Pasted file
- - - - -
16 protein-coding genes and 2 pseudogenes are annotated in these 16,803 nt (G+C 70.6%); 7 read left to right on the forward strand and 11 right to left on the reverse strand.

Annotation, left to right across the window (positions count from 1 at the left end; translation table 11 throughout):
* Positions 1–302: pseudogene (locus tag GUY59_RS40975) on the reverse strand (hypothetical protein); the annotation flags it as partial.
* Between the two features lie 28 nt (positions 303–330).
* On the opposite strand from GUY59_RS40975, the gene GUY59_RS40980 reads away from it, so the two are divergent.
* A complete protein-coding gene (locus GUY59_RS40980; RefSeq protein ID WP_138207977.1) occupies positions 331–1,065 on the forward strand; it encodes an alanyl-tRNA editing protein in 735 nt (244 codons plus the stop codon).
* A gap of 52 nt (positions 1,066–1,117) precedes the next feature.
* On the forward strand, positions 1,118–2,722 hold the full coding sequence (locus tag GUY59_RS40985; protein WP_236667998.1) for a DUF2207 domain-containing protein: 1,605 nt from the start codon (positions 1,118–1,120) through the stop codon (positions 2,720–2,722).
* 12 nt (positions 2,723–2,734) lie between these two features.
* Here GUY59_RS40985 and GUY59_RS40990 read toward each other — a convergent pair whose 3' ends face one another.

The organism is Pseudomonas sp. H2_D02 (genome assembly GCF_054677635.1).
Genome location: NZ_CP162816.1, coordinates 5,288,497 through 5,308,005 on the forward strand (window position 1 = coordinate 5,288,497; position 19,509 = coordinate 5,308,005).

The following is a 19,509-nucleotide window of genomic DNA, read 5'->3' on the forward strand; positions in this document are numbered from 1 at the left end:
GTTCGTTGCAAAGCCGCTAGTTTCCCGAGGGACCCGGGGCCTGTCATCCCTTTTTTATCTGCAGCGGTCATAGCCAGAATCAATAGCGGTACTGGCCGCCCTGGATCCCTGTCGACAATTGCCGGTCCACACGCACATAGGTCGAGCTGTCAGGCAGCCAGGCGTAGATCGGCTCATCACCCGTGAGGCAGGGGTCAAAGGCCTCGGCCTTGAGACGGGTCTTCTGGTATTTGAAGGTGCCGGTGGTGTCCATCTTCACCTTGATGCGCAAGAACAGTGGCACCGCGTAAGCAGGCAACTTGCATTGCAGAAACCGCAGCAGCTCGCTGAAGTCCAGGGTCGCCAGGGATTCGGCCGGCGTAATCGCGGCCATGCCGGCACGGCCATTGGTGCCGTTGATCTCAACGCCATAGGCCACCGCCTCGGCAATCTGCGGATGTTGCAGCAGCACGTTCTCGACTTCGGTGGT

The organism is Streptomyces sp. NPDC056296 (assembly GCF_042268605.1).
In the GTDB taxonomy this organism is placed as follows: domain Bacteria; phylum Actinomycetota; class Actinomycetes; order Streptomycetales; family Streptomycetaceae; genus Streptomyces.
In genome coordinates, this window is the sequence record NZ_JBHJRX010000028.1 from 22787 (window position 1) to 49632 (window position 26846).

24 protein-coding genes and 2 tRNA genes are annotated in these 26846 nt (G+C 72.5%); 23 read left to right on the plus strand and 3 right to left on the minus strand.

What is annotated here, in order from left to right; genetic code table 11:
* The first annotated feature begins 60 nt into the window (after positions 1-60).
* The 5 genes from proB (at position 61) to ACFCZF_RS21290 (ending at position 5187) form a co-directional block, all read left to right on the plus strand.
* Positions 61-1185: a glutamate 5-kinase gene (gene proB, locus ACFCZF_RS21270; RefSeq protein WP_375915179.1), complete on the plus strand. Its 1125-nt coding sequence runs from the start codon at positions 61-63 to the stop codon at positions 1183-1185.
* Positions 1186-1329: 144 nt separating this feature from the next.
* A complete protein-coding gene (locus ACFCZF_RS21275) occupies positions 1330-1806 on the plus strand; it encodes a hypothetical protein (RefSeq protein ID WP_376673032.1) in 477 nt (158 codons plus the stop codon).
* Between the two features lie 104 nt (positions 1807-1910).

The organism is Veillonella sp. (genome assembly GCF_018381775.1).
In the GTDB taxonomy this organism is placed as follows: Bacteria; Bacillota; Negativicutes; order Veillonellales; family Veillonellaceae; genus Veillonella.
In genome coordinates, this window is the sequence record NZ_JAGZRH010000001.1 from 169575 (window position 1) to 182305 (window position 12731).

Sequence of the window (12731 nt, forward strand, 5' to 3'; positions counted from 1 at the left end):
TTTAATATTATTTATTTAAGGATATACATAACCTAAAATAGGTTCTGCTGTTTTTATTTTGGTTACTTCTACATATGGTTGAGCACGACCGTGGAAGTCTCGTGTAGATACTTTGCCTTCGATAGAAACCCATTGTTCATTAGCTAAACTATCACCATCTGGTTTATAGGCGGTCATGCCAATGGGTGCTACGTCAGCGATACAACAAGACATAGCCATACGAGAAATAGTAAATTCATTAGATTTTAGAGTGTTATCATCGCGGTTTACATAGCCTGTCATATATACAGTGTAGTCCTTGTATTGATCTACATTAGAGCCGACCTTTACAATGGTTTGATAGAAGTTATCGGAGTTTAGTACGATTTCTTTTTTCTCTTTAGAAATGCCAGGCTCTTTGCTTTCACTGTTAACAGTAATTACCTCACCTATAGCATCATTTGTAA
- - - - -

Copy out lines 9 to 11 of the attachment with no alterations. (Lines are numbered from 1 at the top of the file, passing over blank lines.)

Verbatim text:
* 12 nt (positions 2,723–2,734) lie between these two features.
* Here GUY59_RS40985 and GUY59_RS40990 read toward each other — a convergent pair whose 3' ends face one another.

The organism is Pseudomonas sp. H2_D02 (genome assembly GCF_054677635.1).